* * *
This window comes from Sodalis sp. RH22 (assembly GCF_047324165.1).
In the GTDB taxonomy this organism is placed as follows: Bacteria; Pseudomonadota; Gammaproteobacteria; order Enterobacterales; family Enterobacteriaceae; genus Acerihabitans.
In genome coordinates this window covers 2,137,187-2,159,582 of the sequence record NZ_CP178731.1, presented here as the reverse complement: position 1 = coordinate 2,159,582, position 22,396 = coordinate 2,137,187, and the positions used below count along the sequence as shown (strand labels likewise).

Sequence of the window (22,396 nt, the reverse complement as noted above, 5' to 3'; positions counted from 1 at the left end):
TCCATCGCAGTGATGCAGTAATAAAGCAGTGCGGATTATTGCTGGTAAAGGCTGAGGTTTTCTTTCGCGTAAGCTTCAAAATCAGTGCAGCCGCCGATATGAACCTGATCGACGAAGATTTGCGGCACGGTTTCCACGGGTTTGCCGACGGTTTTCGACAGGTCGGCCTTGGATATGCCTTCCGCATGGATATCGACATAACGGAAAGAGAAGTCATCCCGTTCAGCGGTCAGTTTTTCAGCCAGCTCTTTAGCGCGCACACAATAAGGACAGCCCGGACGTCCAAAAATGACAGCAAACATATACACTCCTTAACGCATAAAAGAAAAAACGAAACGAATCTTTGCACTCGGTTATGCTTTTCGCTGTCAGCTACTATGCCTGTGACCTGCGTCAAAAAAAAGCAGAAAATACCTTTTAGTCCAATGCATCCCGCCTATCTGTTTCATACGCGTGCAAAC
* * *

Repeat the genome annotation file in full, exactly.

This window comes from Sodalis sp. RH22 (assembly GCF_047324165.1).
In the GTDB taxonomy this organism is placed as follows: Bacteria; Pseudomonadota; Gammaproteobacteria; order Enterobacterales; family Enterobacteriaceae; genus Acerihabitans.
In genome coordinates this window covers 2,137,187-2,159,582 of the sequence record NZ_CP178731.1, presented here as the reverse complement: position 1 = coordinate 2,159,582, position 22,396 = coordinate 2,137,187, and the positions used below count along the sequence as shown (strand labels likewise).

Sequence of the window (22,396 nt, the reverse complement as noted above, 5' to 3'; positions counted from 1 at the left end):
TCCATCGCAGTGATGCAGTAATAAAGCAGTGCGGATTATTGCTGGTAAAGGCTGAGGTTTTCTTTCGCGTAAGCTTCAAAATCAGTGCAGCCGCCGATATGAACCTGATCGACGAAGATTTGCGGCACGGTTTCCACGGGTTTGCCGACGGTTTTCGACAGGTCGGCCTTGGATATGCCTTCCGCATGGATATCGACATAACGGAAAGAGAAGTCATCCCGTTCAGCGGTCAGTTTTTCAGCCAGCTCTTTAGCGCGCACACAATAAGGACAGCCCGGACGTCCAAAAATGACAGCAAACATATACACTCCTTAACGCATAAAAGAAAAAACGAAACGAATCTTTGCACTCGGTTATGCTTTTCGCTGTCAGCTACTATGCCTGTGACCTGCGTCAAAAAAAAGCAGAAAATACCTTTTAGTCCAATGCATCCCGCCTATCTGTTTCATACGCGTGCAAAC